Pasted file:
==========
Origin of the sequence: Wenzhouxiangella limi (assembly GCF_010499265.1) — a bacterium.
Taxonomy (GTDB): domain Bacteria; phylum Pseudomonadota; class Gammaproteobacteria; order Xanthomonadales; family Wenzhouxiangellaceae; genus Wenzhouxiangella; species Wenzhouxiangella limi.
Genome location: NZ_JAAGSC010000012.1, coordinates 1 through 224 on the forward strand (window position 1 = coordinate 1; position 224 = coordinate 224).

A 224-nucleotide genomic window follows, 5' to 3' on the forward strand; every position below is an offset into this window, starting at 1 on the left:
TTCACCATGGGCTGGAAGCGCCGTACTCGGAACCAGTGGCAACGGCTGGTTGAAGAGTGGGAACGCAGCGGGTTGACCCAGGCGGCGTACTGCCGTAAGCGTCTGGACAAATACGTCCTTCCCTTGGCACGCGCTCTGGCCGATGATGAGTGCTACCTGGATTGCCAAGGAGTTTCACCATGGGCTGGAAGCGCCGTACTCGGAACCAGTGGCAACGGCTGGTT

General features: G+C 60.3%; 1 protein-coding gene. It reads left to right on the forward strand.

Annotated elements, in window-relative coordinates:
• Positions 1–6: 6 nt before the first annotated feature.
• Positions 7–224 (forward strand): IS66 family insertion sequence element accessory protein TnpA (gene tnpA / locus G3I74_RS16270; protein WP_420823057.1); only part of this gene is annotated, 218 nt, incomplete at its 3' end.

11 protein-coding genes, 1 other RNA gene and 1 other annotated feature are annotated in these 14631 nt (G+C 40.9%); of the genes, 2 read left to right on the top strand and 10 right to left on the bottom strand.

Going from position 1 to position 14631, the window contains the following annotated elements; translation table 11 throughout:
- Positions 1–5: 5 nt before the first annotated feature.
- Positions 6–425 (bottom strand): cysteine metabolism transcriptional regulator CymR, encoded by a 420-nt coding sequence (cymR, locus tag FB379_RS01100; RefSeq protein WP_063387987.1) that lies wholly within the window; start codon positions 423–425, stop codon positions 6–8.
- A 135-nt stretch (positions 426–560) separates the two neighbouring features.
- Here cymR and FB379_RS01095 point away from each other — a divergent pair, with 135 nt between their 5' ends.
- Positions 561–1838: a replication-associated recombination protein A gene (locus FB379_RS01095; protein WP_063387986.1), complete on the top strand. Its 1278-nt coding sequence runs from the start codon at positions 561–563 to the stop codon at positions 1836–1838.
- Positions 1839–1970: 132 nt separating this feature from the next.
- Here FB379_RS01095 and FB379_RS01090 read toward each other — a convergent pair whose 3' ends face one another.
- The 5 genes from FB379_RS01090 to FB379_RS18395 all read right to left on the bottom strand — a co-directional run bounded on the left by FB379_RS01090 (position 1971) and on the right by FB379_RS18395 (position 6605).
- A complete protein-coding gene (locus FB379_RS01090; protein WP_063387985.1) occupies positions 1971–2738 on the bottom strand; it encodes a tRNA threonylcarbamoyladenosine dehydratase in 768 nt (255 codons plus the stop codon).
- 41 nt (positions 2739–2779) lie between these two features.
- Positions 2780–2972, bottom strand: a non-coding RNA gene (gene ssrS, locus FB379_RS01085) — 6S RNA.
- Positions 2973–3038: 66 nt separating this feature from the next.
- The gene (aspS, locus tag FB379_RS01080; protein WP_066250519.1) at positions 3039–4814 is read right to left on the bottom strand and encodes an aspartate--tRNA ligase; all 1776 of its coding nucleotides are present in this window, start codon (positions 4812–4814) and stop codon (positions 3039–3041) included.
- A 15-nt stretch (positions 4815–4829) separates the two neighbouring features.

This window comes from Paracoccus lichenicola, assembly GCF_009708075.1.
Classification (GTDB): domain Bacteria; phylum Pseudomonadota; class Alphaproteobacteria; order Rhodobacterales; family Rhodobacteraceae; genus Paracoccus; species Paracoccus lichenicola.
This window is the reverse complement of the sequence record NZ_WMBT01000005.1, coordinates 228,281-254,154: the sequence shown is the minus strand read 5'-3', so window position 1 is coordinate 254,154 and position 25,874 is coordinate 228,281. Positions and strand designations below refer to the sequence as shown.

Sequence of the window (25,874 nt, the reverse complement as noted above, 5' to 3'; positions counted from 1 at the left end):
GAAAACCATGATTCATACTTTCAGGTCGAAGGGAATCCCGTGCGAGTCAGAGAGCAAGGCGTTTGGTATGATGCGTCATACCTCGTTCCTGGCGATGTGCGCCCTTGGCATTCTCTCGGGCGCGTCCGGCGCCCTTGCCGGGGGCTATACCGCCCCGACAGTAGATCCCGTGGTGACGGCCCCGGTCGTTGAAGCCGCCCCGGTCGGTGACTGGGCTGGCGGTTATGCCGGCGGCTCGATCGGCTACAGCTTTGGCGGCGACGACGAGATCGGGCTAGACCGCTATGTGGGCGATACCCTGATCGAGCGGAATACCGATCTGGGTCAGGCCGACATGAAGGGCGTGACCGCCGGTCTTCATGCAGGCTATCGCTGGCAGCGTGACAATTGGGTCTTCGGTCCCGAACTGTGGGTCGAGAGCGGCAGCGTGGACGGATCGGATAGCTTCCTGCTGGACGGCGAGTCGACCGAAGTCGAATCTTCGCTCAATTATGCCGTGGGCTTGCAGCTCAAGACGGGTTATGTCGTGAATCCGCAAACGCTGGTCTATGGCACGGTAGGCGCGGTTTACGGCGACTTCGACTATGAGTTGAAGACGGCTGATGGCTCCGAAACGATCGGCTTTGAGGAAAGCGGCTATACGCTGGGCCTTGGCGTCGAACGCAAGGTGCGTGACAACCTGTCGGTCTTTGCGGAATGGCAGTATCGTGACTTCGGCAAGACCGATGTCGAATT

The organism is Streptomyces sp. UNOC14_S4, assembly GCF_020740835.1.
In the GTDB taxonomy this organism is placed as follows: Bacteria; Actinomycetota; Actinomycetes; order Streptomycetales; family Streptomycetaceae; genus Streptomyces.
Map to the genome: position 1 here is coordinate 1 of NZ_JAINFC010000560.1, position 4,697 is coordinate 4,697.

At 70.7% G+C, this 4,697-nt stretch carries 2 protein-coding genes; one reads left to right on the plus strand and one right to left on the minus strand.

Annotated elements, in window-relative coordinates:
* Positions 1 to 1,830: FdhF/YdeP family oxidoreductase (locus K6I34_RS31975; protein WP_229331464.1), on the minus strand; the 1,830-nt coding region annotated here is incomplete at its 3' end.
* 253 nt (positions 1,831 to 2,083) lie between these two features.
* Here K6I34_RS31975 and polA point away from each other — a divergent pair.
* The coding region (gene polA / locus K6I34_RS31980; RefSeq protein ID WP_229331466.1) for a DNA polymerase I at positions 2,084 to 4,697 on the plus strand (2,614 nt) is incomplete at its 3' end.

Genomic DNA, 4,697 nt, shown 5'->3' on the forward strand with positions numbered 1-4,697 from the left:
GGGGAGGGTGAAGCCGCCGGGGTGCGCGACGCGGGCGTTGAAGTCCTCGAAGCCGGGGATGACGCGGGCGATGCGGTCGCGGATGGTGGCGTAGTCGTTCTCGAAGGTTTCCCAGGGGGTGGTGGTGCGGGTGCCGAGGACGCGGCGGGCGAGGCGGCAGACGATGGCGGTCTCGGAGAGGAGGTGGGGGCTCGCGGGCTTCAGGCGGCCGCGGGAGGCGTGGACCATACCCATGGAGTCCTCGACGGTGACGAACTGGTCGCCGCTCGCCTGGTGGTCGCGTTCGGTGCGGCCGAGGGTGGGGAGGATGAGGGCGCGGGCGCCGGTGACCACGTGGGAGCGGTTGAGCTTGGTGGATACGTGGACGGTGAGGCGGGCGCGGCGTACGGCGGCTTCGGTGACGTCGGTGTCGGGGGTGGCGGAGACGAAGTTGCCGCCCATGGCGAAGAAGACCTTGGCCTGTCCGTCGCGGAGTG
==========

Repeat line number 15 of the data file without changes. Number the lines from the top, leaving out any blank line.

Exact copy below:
- Here cymR and FB379_RS01095 point away from each other — a divergent pair, with 135 nt between their 5' ends.